Practicing Decolonization

A conversation about decolonizing strategies in and outside of art institutions and the academy


Fields of Knowledge
  • Aesthetics / Media
  • Politics / Economics
  • Social Justice

Organizing Institutions

Slought, CARGC

Opens to public





4017 Walnut St Philadelphia, PA 19104

Slought is pleased to announce "Practicing Decolonization," a conversation with Marc Lamont Hill, Amin Husain, Nitasha Dhillon, and Felicia Teter about decolonizing strategies in and outside of art institutions and the academy, on Wednesday, March 27, 2019 from 5-8pm. This event has been organized in collaboration with graduate and post-graduate fellows of the Center for Advanced Research in Global Communication's (CARGC) at the Annenberg School for Communication at the University of Pennsylvania. It is also the opening plenary of the South X Southeast early career symposium, which will engage the theme of "Popular Culture and Coloniality: Decolonizing Global Media Studies" and continues on March 28, 2019 at the Annenberg School of Communication.

Marc Lamont Hill of Temple University, Amin Husain and Nitasha Dhillon of MTL Collective and Decolonize this Place, and Felicia Teter of Indigenous 215, will draw from their own experiences as scholars, artists, and activists to explore the practice of decolonization, the languages and strategies of critique, and the legibility and visibility of decolonizing strategies in and outside of art institutions, the academy, on mass media platforms, and others. In doing so, they will explore how coloniality is felt, and interrogate how the practice of decolonization works to bring experiences and communities to face each other. The semi-structured conversation will also turn to the question of the formation of allyship and solidarity.

Over the past three decades, intellectual energy in global media studies has also worked to decolonize the field. Building on these legacies and others across the humanities and social sciences, this event also seeks to examine the relationship between popular culture and coloniality. Using popular culture as an avenue through which to examine global geo-politics and communication, the program seeks to critically examine affect, power, representation, and politics in shifting technological landscapes. In doing so, we also ask: how can critical, theoretical, and empirical studies of popular culture push global media studies to further examine the production of knowledge?

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Nitasha Dhillon has a B.A. in Mathematics from St Stephen's College, University of Delhi, and attended the Whitney Independent Study Program in New York and School of International Center of Photography. She is currently a Ph.D. candidate at the Department of Media Study - University of Buffalo in New York. Amin Husain has a B.A. in Philosophy and Political Science, a J.D. from Indiana University School of Law, and an LL.M. from Columbia Law School. He practiced law for five years before transitioning to art, studying at the School of the International Center of Photography and Whitney Independent Study Program. Together, Amin and Natasha are MTL Collective, a collaboration that joins research, aesthetics, organizing, and action in its art practice.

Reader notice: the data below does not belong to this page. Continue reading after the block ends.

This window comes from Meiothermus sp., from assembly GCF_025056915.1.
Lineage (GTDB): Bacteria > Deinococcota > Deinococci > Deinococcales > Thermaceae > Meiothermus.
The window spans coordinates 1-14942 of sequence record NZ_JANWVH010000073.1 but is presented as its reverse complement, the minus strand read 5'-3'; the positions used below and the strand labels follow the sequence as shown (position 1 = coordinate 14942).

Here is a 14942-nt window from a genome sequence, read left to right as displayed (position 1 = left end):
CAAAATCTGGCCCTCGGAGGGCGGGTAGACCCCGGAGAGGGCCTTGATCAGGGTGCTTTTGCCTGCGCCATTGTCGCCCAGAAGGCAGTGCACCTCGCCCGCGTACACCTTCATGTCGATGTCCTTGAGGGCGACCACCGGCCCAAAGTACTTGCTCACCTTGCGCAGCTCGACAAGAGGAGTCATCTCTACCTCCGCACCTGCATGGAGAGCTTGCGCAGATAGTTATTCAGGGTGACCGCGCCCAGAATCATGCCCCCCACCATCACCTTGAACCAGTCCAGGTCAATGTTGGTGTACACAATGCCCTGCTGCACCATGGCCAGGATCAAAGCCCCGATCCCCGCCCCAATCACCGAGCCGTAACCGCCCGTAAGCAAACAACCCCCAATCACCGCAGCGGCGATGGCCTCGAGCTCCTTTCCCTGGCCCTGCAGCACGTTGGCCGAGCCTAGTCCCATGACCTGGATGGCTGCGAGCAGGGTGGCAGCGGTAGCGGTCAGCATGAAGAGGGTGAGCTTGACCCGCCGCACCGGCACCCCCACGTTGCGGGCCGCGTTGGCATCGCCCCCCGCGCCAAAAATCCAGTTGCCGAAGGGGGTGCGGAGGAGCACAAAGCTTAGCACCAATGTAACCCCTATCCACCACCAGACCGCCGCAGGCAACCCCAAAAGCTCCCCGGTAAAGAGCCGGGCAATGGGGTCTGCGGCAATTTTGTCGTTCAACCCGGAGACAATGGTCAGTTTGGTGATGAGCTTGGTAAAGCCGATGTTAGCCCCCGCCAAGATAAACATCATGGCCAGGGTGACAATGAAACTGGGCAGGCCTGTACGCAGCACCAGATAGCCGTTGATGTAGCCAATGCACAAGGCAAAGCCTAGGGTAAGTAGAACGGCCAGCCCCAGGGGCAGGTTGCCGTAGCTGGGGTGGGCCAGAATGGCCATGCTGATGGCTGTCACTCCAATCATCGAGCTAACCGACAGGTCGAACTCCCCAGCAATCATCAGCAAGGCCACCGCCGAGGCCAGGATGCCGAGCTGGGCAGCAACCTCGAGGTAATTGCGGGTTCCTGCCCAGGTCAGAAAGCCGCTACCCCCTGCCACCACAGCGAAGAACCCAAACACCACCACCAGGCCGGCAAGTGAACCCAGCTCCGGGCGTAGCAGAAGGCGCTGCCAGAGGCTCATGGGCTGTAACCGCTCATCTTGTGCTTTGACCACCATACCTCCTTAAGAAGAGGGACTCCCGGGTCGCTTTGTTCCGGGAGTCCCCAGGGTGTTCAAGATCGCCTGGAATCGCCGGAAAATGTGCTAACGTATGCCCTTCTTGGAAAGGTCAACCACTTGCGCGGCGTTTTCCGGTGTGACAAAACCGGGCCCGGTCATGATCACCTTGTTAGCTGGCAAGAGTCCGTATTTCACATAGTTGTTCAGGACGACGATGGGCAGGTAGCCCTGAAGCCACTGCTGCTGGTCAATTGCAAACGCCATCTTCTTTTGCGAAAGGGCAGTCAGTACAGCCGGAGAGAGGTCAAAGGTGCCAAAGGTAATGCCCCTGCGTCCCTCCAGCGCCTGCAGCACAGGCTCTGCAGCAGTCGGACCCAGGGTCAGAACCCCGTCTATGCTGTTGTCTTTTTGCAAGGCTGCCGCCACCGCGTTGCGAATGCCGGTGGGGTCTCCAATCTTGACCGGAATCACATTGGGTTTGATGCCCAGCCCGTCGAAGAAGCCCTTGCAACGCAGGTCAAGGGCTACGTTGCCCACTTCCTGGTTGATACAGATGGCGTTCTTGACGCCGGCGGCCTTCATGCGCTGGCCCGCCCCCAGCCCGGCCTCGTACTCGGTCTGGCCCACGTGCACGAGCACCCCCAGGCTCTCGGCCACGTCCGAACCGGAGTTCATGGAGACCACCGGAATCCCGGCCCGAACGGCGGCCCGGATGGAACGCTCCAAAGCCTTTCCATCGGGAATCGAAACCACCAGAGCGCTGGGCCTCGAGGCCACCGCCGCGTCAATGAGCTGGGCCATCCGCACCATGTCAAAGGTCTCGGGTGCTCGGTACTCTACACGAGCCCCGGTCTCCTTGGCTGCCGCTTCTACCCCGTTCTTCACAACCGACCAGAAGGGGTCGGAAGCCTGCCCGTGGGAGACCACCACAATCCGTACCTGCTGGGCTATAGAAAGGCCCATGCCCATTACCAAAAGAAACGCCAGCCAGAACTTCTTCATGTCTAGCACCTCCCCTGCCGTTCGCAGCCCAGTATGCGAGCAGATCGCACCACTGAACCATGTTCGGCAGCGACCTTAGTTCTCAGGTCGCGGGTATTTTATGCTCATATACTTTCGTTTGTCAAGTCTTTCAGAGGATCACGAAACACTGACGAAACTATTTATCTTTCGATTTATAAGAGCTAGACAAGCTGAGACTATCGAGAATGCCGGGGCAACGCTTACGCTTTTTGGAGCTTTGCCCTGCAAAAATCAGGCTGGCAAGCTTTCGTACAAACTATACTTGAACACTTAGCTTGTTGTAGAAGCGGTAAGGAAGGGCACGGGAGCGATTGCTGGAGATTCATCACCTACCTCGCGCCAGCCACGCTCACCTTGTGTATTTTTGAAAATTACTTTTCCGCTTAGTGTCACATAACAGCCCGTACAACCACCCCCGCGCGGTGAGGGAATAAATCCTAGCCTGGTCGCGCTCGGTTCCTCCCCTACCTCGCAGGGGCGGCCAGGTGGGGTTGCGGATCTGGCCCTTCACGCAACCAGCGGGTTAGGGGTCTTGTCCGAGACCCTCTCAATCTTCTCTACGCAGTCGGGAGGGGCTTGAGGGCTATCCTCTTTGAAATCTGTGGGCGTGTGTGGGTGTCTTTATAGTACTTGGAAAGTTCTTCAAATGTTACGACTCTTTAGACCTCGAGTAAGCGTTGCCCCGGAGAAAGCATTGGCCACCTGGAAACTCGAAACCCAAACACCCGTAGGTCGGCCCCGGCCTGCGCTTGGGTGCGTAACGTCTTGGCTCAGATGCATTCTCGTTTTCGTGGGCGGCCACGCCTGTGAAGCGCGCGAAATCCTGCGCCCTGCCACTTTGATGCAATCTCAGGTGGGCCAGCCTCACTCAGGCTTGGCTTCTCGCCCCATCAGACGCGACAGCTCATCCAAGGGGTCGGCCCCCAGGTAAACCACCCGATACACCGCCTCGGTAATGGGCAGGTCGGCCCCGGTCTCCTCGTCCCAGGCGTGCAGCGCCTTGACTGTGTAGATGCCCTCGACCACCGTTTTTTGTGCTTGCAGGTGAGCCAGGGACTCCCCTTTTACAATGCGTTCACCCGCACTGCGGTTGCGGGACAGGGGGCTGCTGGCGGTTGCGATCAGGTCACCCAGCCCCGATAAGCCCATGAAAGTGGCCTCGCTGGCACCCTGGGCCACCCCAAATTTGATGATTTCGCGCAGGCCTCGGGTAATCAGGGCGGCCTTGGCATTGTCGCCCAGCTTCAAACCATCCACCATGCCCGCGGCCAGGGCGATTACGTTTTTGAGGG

Marc Lamont Hill is the Steve Charles Professor of Media, Cities, and Solutions at Temple University. His research focuses on the intersections between culture, politics, and education in the United States and the Middle East. He is a founding board member of My5th, a non-profit organization devoted to educating youth about their legal rights and responsibilities. He is also a board member and organizer of the Philadelphia Student Union. Dr. Hill is the author or co-author of four books: the award-winning Beats, Rhymes, and Classroom Life: Hip-Hop Pedagogy and the Politics of Identity; The Classroom and the Cell: Conversations on Black life in America; the New York Times bestseller Nobody: Casualties of America's War on The Vulnerable from Ferguson to Flint and Beyond; and Gentrifier.

Felicia Teter is originally from the Yakama Nation in so-called "Washington state." Felicia now resides in Lenapehoking, in so-called "Philadelphia." She is a diversity & equity consultant working primarily with nonprofits and is a graduate of Dartmouth College. Most of her time is spent organizing for liberation with Indigenous & Black folx as a member of Indigenous 215, Philly for REAL Justice, the United Nation's Indigenous Youth Caucus, and the Indigenous Peoples Caucus of the United Nations Framework Convention on Climate Change. She is also a frontline organizer for indigenous sovereignty working with communities fighting ecological destruction including communities in Standing Rock, Lea'u est la Vie, and Somi Se'k.

"Changed hearts and minds are important. But they do little against the backdrop of a system that needs to exploit people and labor to survive. I'm more interested in changed systems than changed hearts."

— Marc Lamont Hill